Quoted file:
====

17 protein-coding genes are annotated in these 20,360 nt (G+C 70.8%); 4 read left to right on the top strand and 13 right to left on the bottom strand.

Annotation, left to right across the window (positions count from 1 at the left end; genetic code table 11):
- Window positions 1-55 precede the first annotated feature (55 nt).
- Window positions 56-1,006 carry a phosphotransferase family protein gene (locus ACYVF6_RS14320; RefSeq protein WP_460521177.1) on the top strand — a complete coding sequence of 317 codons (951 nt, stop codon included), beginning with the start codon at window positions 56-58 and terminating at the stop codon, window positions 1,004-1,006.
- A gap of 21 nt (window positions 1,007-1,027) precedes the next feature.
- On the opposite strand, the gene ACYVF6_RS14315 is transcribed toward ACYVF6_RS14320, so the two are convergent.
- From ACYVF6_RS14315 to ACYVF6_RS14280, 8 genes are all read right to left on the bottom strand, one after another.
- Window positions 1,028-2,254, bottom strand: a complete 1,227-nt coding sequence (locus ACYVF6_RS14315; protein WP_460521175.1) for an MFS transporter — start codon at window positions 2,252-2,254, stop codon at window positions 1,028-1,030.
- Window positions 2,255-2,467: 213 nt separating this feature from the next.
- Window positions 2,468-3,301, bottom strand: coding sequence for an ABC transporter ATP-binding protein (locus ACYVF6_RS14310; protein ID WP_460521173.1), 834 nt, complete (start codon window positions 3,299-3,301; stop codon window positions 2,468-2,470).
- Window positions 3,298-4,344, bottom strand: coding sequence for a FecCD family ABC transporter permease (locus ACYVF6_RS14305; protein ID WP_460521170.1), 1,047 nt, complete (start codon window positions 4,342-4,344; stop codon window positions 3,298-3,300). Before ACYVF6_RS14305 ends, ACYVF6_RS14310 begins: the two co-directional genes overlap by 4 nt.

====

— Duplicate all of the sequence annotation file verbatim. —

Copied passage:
17 protein-coding genes are annotated in these 20,360 nt (G+C 70.8%); 4 read left to right on the top strand and 13 right to left on the bottom strand.

Annotation, left to right across the window (positions count from 1 at the left end; genetic code table 11):
- Window positions 1-55 precede the first annotated feature (55 nt).
- Window positions 56-1,006 carry a phosphotransferase family protein gene (locus ACYVF6_RS14320; RefSeq protein WP_460521177.1) on the top strand — a complete coding sequence of 317 codons (951 nt, stop codon included), beginning with the start codon at window positions 56-58 and terminating at the stop codon, window positions 1,004-1,006.
- A gap of 21 nt (window positions 1,007-1,027) precedes the next feature.
- On the opposite strand, the gene ACYVF6_RS14315 is transcribed toward ACYVF6_RS14320, so the two are convergent.
- From ACYVF6_RS14315 to ACYVF6_RS14280, 8 genes are all read right to left on the bottom strand, one after another.
- Window positions 1,028-2,254, bottom strand: a complete 1,227-nt coding sequence (locus ACYVF6_RS14315; protein WP_460521175.1) for an MFS transporter — start codon at window positions 2,252-2,254, stop codon at window positions 1,028-1,030.
- Window positions 2,255-2,467: 213 nt separating this feature from the next.
- Window positions 2,468-3,301, bottom strand: coding sequence for an ABC transporter ATP-binding protein (locus ACYVF6_RS14310; protein ID WP_460521173.1), 834 nt, complete (start codon window positions 3,299-3,301; stop codon window positions 2,468-2,470).
- Window positions 3,298-4,344, bottom strand: coding sequence for a FecCD family ABC transporter permease (locus ACYVF6_RS14305; protein ID WP_460521170.1), 1,047 nt, complete (start codon window positions 4,342-4,344; stop codon window positions 3,298-3,300). Before ACYVF6_RS14305 ends, ACYVF6_RS14310 begins: the two co-directional genes overlap by 4 nt.